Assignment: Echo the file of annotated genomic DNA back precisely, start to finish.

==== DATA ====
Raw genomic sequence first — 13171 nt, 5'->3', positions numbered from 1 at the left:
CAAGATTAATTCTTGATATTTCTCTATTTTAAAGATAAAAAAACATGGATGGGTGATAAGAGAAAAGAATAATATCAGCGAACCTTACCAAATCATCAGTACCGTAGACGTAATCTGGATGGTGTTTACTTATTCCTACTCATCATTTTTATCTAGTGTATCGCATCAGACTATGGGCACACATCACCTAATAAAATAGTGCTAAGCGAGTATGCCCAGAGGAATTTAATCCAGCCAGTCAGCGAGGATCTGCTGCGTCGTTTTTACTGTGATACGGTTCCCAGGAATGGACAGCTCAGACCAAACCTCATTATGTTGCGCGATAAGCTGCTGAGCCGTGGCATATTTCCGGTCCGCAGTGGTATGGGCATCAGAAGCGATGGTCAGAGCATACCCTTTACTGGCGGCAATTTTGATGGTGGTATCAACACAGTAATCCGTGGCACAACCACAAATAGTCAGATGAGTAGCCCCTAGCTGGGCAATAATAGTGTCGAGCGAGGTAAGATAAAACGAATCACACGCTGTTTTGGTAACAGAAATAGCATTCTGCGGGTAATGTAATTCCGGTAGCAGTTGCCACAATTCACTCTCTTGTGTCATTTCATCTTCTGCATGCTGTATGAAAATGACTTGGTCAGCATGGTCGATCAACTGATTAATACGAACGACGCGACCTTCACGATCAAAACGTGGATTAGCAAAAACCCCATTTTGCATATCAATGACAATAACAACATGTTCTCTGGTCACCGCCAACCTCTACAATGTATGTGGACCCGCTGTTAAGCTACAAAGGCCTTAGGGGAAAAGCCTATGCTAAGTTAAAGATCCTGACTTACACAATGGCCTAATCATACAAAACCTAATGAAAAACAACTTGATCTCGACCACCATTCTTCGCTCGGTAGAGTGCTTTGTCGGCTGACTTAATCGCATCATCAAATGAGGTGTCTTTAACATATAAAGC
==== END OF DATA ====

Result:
Raw genomic sequence first — 13171 nt, 5'->3', positions numbered from 1 at the left:
CAAGATTAATTCTTGATATTTCTCTATTTTAAAGATAAAAAAACATGGATGGGTGATAAGAGAAAAGAATAATATCAGCGAACCTTACCAAATCATCAGTACCGTAGACGTAATCTGGATGGTGTTTACTTATTCCTACTCATCATTTTTATCTAGTGTATCGCATCAGACTATGGGCACACATCACCTAATAAAATAGTGCTAAGCGAGTATGCCCAGAGGAATTTAATCCAGCCAGTCAGCGAGGATCTGCTGCGTCGTTTTTACTGTGATACGGTTCCCAGGAATGGACAGCTCAGACCAAACCTCATTATGTTGCGCGATAAGCTGCTGAGCCGTGGCATATTTCCGGTCCGCAGTGGTATGGGCATCAGAAGCGATGGTCAGAGCATACCCTTTACTGGCGGCAATTTTGATGGTGGTATCAACACAGTAATCCGTGGCACAACCACAAATAGTCAGATGAGTAGCCCCTAGCTGGGCAATAATAGTGTCGAGCGAGGTAAGATAAAACGAATCACACGCTGTTTTGGTAACAGAAATAGCATTCTGCGGGTAATGTAATTCCGGTAGCAGTTGCCACAATTCACTCTCTTGTGTCATTTCATCTTCTGCATGCTGTATGAAAATGACTTGGTCAGCATGGTCGATCAACTGATTAATACGAACGACGCGACCTTCACGATCAAAACGTGGATTAGCAAAAACCCCATTTTGCATATCAATGACAATAACAACATGTTCTCTGGTCACCGCCAACCTCTACAATGTATGTGGACCCGCTGTTAAGCTACAAAGGCCTTAGGGGAAAAGCCTATGCTAAGTTAAAGATCCTGACTTACACAATGGCCTAATCATACAAAACCTAATGAAAAACAACTTGATCTCGACCACCATTCTTCGCTCGGTAGAGTGCTTTGTCGGCTGACTTAATCGCATCATCAAATGAGGTGTCTTTAACATATAAAGC